|Dr. Linquan Bai
|8:25 – 8:45 am
|PG-03: AI based Arc Fault Detection for PV Systems
|Dr. Tiefu Zhao
|8:45 – 9:05 am
|PU-01: Comparative Power Flow Analysis and Power Flow Quality Criteria; EHP-08-PU: Comparative Power Flow and Phase III
|Dr. Valentina Cecchi
|9:05 – 9:25 am
|DM-03: Integrated Grid Operations System for Controlling and Monitoring IBR
|Dr. Johan Enslin
|9:25 – 9:45am
|EHP-09-PG: DER Protection Guidelines and Settings
|Dr. Johan Enslin
Session V – Impacts Resulting from Electrification of Transportation, led by Johan Enslin Center Co-Director, Clemson
Jay Oliver, Duke Energy, described how grid edge load is growing. EVs in South Carolina have increased 6% in last 12 months. By 2035 most auto manufacturers will only offer electric vehicles. The key is to simplify EV adoption and proactively prepare the grid. To simplify adoption is to make available public charging with low-cost plug & play options. Another key is controlling usage beyond the meter. We need customers that follow low carbon energy.
NC State Professor, Srdjan Lukic, discussed new charger technology and its impacts on the grid. New, fast DC chargers rated 350kW can recharge a car in 10 minutes.
Xiangqi Zhu, NREL, shared his insights and research on grid impacts of Heavy-Duty electric fleet vehicles. He envisions multi-port MW grid connected charging stations. To mitigate grid impacts may require PV and storage.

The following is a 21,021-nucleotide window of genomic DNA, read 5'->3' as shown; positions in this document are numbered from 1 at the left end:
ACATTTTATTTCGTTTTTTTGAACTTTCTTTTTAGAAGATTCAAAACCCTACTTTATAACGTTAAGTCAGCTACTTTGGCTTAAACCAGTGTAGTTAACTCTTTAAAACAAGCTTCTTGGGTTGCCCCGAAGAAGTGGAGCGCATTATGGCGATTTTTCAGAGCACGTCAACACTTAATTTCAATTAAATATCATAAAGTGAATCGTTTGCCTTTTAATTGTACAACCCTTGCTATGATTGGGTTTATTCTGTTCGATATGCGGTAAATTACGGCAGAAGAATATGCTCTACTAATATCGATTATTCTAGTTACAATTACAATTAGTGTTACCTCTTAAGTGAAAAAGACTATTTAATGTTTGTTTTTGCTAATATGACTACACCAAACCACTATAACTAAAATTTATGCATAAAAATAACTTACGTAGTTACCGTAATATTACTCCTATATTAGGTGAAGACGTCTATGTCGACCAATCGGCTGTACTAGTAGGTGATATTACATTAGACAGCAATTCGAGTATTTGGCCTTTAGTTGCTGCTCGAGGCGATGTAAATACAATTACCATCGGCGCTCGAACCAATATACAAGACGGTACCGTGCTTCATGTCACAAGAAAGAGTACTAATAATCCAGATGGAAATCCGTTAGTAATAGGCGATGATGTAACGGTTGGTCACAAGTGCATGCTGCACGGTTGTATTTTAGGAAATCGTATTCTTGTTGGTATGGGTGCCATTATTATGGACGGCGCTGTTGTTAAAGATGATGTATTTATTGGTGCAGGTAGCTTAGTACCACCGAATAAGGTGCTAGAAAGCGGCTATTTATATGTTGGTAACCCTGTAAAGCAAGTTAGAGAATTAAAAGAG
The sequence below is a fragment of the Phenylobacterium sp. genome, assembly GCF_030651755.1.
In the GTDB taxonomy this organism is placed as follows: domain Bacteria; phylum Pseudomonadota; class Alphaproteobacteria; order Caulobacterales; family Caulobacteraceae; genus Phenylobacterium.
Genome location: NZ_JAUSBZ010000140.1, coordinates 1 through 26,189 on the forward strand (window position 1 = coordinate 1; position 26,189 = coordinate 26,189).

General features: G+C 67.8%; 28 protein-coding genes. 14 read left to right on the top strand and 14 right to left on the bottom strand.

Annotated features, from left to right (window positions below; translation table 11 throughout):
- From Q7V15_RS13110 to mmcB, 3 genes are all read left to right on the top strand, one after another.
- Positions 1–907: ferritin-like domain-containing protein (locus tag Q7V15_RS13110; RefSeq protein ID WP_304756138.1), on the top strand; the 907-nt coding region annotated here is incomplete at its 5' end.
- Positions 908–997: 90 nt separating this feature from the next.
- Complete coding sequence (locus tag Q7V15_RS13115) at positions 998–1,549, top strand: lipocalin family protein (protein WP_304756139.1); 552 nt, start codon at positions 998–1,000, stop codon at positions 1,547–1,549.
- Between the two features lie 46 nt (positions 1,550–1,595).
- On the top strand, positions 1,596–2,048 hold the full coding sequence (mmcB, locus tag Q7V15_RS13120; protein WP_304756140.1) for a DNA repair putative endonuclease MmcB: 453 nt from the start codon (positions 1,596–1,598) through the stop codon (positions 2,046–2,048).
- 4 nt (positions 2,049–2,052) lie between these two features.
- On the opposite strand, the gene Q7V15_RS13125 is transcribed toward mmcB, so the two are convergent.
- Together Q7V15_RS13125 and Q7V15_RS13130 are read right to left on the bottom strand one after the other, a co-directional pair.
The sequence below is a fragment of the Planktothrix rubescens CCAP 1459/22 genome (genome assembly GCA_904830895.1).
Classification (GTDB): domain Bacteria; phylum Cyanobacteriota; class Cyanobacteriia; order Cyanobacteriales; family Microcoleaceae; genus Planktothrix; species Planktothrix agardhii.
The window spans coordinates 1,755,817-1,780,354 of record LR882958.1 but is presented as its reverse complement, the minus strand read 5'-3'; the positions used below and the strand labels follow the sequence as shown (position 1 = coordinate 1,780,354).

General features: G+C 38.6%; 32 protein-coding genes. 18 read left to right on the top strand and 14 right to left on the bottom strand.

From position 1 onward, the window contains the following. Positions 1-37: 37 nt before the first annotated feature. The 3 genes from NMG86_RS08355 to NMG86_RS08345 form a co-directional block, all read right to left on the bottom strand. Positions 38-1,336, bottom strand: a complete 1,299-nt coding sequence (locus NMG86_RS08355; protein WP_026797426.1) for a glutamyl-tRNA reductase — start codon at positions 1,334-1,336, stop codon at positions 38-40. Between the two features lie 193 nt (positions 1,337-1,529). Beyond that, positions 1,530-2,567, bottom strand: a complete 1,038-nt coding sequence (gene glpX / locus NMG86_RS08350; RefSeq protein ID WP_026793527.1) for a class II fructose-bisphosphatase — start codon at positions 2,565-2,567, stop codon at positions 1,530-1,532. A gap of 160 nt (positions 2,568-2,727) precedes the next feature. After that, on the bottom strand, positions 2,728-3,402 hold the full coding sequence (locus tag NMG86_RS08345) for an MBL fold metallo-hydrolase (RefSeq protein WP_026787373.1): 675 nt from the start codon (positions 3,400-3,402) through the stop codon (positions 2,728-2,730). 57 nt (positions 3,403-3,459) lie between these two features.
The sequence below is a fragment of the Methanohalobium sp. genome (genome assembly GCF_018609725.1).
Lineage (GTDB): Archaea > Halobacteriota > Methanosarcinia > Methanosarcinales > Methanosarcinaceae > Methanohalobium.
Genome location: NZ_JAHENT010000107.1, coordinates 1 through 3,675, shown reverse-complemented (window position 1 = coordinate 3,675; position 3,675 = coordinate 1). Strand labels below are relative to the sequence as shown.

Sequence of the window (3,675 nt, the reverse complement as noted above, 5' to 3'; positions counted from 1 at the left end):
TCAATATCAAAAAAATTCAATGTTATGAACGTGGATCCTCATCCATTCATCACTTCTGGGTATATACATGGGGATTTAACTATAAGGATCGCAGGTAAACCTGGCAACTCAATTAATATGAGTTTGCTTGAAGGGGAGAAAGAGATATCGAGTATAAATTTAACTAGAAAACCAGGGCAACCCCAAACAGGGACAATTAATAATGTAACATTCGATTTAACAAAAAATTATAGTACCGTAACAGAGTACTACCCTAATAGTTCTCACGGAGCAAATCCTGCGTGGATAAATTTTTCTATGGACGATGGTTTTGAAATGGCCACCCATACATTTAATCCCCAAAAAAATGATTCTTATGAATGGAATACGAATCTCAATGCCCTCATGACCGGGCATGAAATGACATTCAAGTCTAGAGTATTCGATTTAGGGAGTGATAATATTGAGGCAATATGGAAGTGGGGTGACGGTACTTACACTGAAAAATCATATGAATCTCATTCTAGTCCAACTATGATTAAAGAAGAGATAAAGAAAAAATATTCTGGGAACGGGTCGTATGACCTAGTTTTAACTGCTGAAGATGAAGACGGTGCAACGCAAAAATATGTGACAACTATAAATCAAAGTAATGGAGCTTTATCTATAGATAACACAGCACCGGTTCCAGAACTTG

Session VI- Understanding the Impacts of Consumer & Community Behavior led Mike Mazzola, Center Director
Dr. Andreas Wagner, KIT, opened the session with a study in Germany of building occupants and levels of satisfaction resulting from a variety of control options.
Danielle Peoples, Duke Energy, stressed importance of public and community engagement in business decisions. Community likes options. Having a “Face” helps enhance the community experience.
Next Ulrike Passe, Iowa State University, discussed the Capital East Project and how it demonstrated that occupant behavior is the leading source of uncertainty in predicting building energy performance.
Tianzhen Hong, Lawrence Berkeley National Lab, shared several human-oriented opportunities in decarbonization of buildings such as changes in level of services that use energy. For example, instead of using dryers, place wet clothes on an outdoor line to dry.
Omar Siddiqui, EPRI, discussed how estimating customer adoption of technologies to enable decarbonization is critical. Understanding customer choices is key.
The session concluded with Dr. Giuseppina Buttitta, A29 Energy Service Company of Italy, discussing the correlation of building heating demand to occupancy profiles.
Steven Whisenant closed the Spring General Meeting with an announcement of the fall meeting to be hosted by NC State University on November 9th – 10th, 2022 at the James B. Hunt Jr. Library.
CLOSED MEETING– IAB Members Meeting – Open to all attendees of companies that are Industry Members of CAPER.
The IAB heard presentations on each of the three proposals and prepared their recommendations to the Steering Committee. The IAB discussed several business items and will prepare a set of recommendations for the Steering Committee.
Presentations and Project Updates can be found by visiting www.caper-usa.com on the Members Only area of the website.